Not long after Joaquin "El Chapo" Guzman was apprehended in Mexico, attention turned to an important question: would the notorious drug lord be extradited to the United States? As of now, that seems likely
A day after fugitive Joaquin "El Chapo" Guzman was captured, the Mexican government has said it aims to fulfill an extradition request from the United States for the notorious cartel kingpin, a source within the Mexican attorney general's office told NBC News on Saturday. Guzman, who was captured Friday after a six-month manhunt, faces charges in numerous jurisdictions across the United States.
The political pressure is already intensifying. Republicans who cower in fear at the idea of bringing Guantanamo Bay detainees to American soil are, oddly enough, now demanding that the Obama administration do everything possible to bring the infamous drug kingpin to face justice in American courts.
One of the more prominent voices is Sen. Marco Rubio (R-Fla.), who on Friday called on the White House to act "immediately
Perhaps the process would move forward more smoothly if the U.S. Ambassador to Mexico worked with Mexican officials to expedite extradition? Probably, but there's a hitch: there is no U.S. Ambassador to Mexico, because Marco Rubio refuses to let us have one.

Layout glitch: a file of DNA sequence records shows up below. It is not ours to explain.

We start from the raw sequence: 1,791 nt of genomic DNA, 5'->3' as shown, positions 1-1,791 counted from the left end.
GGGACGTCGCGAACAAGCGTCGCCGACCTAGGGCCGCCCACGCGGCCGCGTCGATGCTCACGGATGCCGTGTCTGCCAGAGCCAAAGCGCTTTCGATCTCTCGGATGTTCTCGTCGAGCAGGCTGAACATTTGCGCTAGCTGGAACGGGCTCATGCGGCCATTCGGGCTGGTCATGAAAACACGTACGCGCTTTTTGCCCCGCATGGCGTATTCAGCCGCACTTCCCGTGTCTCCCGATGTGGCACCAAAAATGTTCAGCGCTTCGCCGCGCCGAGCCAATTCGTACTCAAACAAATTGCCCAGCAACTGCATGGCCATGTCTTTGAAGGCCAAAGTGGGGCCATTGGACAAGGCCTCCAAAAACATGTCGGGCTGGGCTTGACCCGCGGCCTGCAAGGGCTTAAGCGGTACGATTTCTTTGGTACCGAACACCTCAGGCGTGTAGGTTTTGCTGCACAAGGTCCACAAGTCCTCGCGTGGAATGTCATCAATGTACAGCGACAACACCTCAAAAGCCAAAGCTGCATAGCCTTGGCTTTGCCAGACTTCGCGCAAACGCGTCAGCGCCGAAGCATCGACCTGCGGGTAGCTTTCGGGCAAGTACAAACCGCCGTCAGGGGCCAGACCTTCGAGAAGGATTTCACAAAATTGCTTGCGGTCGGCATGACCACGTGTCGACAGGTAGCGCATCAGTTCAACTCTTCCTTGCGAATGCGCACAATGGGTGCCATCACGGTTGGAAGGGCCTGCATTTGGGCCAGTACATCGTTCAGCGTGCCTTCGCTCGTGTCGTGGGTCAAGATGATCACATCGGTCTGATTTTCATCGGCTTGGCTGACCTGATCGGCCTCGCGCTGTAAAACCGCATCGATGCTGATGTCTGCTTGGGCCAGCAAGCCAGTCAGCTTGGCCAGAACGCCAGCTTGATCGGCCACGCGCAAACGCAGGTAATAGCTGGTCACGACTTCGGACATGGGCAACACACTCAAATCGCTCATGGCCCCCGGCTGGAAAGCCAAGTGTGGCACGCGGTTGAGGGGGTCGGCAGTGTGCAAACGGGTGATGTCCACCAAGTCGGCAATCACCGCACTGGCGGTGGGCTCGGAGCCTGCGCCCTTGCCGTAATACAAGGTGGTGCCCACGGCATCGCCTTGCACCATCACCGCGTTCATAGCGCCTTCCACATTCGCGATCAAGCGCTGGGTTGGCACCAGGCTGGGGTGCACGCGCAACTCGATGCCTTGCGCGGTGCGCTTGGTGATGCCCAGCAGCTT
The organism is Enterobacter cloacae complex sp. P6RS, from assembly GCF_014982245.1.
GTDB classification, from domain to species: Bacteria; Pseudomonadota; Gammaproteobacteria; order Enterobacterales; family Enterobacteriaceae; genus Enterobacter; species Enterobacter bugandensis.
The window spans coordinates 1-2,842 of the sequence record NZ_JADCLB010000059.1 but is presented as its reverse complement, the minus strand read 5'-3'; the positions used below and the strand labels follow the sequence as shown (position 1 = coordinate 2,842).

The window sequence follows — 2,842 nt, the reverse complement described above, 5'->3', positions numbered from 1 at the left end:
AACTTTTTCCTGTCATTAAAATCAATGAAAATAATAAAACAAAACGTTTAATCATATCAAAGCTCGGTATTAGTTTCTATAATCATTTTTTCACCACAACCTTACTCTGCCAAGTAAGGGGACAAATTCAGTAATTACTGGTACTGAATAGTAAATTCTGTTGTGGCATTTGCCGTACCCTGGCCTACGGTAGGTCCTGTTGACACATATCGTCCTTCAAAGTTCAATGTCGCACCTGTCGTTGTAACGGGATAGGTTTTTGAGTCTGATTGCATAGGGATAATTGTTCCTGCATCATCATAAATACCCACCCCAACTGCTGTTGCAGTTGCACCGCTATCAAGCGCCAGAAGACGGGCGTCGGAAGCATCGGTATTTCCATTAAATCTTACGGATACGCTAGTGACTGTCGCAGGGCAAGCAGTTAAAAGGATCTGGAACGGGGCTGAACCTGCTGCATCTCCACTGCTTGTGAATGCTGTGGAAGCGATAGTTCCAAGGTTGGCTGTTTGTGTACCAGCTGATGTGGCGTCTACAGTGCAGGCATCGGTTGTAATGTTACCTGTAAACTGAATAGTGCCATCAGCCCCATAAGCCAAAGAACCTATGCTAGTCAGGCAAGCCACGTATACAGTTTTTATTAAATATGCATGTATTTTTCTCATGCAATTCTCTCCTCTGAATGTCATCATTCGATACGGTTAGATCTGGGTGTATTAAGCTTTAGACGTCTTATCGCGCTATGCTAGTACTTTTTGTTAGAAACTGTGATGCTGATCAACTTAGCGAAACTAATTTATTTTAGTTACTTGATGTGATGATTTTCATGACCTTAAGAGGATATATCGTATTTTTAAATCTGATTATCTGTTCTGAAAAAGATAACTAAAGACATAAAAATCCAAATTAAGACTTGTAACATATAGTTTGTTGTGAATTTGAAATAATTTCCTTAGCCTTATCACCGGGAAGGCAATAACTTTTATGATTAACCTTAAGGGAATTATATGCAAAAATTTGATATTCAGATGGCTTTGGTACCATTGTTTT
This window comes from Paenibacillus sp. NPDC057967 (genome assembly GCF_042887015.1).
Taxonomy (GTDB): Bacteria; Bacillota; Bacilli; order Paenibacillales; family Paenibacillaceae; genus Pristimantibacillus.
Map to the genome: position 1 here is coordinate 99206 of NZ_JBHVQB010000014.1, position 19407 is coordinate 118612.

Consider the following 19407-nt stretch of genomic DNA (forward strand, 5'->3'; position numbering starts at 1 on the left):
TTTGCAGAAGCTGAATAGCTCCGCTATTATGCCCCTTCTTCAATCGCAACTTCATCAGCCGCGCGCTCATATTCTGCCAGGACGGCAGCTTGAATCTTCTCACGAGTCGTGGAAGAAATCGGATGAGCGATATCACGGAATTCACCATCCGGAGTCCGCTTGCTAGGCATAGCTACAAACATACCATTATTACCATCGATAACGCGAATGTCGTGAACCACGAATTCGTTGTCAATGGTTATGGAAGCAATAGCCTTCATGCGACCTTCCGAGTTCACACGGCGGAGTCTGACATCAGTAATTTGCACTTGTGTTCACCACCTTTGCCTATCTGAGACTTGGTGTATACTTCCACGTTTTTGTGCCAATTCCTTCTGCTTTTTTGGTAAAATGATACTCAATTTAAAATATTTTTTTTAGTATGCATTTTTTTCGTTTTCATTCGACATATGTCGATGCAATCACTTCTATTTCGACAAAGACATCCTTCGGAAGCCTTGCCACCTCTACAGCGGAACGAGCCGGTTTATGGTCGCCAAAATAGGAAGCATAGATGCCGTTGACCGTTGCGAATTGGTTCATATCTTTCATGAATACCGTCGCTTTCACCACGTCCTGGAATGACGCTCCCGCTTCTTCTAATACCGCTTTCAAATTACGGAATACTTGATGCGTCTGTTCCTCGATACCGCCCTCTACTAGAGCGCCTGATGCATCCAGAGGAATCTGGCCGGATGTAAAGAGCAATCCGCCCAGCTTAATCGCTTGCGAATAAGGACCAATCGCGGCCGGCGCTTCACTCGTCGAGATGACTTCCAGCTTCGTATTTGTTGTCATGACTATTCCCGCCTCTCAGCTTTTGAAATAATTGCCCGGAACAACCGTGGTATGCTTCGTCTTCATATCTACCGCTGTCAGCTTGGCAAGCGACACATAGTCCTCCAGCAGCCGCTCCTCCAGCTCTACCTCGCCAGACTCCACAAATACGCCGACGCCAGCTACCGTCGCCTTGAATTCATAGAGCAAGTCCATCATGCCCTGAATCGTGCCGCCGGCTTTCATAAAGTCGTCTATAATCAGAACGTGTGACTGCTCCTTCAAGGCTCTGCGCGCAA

Secretary of State John Kerry condemned the Senate Republican majority last week for refusing to hold confirmation votes on a growing list of qualified diplomatic nominees, many of whom are facing delays because GOP senators are playing tired partisan games, blocking votes to annoy the White House. Politico reported
Among the positions Kerry singled out as deserving confirmation is that of the ambassador to Mexico, a key trade partner whose border with the United States is a major focus of Republican presidential candidates seeking to crack down on undocumented immigrants. Sen. Marco Rubio, a candidate for president who has called for more border enforcement, has held up the nomination of highly regarded career civil servant Roberta Jacobson because of his frustration with the Obama administration's decision to re-establish diplomatic ties with Cuba.
Right about now, everyone would benefit if the United States had an ambassador to Mexico. President Obama has nominated a qualified official who enjoys broad support. If Rubio would end his little tantrum, he might even get what he wants out of the "El Chapo" process.